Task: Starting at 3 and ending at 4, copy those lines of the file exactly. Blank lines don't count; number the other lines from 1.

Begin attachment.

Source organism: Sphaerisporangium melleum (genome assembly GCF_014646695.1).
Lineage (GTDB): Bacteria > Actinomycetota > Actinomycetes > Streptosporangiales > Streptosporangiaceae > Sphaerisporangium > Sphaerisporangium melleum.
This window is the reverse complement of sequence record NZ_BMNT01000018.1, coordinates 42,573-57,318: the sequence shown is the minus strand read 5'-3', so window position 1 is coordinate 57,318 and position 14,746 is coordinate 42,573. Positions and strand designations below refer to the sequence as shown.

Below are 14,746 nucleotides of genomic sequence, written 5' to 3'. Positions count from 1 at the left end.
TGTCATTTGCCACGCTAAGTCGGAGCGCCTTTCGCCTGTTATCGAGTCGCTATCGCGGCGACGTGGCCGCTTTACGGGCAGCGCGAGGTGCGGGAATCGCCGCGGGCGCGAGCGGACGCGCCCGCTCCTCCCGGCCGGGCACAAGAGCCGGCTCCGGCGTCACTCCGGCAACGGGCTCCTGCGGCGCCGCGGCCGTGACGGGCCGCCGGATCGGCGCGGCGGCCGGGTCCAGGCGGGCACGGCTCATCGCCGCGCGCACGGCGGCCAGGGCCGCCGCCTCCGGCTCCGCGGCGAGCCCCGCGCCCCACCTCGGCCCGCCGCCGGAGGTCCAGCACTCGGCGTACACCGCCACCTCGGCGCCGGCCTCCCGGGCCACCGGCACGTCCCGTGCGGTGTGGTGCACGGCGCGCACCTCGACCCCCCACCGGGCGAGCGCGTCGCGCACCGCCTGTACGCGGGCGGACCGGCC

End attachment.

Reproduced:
This window is the reverse complement of sequence record NZ_BMNT01000018.1, coordinates 42,573-57,318: the sequence shown is the minus strand read 5'-3', so window position 1 is coordinate 57,318 and position 14,746 is coordinate 42,573. Positions and strand designations below refer to the sequence as shown.

Below are 14,746 nucleotides of genomic sequence, written 5' to 3'. Positions count from 1 at the left end.